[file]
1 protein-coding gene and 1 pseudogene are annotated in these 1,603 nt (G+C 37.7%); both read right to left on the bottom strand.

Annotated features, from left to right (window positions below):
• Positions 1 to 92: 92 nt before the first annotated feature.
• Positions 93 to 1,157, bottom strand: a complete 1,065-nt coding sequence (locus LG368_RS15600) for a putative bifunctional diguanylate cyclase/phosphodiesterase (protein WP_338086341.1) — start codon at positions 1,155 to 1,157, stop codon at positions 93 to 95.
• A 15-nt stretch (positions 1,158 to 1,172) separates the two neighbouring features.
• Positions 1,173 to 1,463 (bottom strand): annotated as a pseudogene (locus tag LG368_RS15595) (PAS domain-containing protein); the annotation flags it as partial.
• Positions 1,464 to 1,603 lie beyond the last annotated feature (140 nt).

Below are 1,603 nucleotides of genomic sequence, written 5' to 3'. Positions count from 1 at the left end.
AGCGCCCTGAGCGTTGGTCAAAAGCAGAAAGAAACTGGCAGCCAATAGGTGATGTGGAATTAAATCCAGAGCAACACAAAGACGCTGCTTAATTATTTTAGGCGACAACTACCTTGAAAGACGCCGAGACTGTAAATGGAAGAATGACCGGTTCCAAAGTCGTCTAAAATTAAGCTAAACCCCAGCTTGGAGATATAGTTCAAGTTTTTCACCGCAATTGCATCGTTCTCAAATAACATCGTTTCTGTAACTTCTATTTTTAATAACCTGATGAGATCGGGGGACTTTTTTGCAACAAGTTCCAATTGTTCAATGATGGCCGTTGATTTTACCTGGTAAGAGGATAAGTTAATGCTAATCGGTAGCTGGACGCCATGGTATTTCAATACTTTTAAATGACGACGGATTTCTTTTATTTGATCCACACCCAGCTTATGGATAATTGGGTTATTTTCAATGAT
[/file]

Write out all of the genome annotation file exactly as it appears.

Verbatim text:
1 protein-coding gene and 1 pseudogene are annotated in these 1,603 nt (G+C 37.7%); both read right to left on the bottom strand.

Annotated features, from left to right (window positions below):
• Positions 1 to 92: 92 nt before the first annotated feature.
• Positions 93 to 1,157, bottom strand: a complete 1,065-nt coding sequence (locus LG368_RS15600) for a putative bifunctional diguanylate cyclase/phosphodiesterase (protein WP_338086341.1) — start codon at positions 1,155 to 1,157, stop codon at positions 93 to 95.
• A 15-nt stretch (positions 1,158 to 1,172) separates the two neighbouring features.
• Positions 1,173 to 1,463 (bottom strand): annotated as a pseudogene (locus tag LG368_RS15595) (PAS domain-containing protein); the annotation flags it as partial.
• Positions 1,464 to 1,603 lie beyond the last annotated feature (140 nt).

Below are 1,603 nucleotides of genomic sequence, written 5' to 3'. Positions count from 1 at the left end.
AGCGCCCTGAGCGTTGGTCAAAAGCAGAAAGAAACTGGCAGCCAATAGGTGATGTGGAATTAAATCCAGAGCAACACAAAGACGCTGCTTAATTATTTTAGGCGACAACTACCTTGAAAGACGCCGAGACTGTAAATGGAAGAATGACCGGTTCCAAAGTCGTCTAAAATTAAGCTAAACCCCAGCTTGGAGATATAGTTCAAGTTTTTCACCGCAATTGCATCGTTCTCAAATAACATCGTTTCTGTAACTTCTATTTTTAATAACCTGATGAGATCGGGGGACTTTTTTGCAACAAGTTCCAATTGTTCAATGATGGCCGTTGATTTTACCTGGTAAGAGGATAAGTTAATGCTAATCGGTAGCTGGACGCCATGGTATTTCAATACTTTTAAATGACGACGGATTTCTTTTATTTGATCCACACCCAGCTTATGGATAATTGGGTTATTTTCAATGAT